Recommendations for Everyone

The work of the board is done by the board as a whole, not as individuals. For newly elected or appointed school board members to function effectively, respect, courtesy, and cooperation go a long way. Experienced members should make the effort to assist newcomers in understanding the work of the board, its policies and procedures, its finances, and the pressing issues facing the district. New board members should own their inexperience, listen, and ask questions.

All board members, from newbies to 20-plus-year experienced members, can consider IASB’s six Foundational Principles of Effective Governance as a starting point, a defining effort, and a continuing commitment. The obligation to govern effectively imposes these fundamental duties on the board:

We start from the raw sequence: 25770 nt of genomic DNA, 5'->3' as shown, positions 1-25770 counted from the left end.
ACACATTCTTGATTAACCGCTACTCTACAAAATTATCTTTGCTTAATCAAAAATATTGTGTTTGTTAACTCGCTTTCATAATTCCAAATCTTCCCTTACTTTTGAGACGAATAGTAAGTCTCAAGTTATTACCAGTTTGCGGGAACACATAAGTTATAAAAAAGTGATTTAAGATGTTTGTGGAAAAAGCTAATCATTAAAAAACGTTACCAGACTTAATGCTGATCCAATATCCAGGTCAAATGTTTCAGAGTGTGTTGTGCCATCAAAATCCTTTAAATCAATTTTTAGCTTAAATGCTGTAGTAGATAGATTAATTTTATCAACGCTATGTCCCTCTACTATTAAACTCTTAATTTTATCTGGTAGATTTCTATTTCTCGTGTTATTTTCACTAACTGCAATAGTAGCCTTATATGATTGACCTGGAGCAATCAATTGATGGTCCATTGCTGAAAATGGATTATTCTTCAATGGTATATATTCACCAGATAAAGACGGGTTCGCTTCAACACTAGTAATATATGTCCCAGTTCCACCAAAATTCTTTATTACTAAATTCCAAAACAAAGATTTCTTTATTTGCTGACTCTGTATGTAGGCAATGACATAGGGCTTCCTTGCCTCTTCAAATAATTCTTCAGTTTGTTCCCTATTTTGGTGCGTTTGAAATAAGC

1.      The board clarifies the district purpose.
2.      The board connects with the community.
3.      The board employs a superintendent.
4.      The board delegates authority.
5.      The board monitors performance.
6.      The board takes responsibility for itself.
Those are the principles themselves; the full document detailing the application of each is recommended to ready new board members for their new roles, and worth revisiting for all. As your journey continues, the importance of the Foundational Principles will become increasingly apparent.

How IASB Helps

IASB’s mission is “to Light the Way for its members by developing their competence and confidence through a robust toolkit designed to build excellence in local school board governance, including

·         Premier training experiences;
·         Networking opportunities for mutual support;
·         Valuable benefits, pooled services, information, and expertise;
·         Advocacy on behalf of public education; and
·         A platform for a strong collective voice on common interests and concerns.”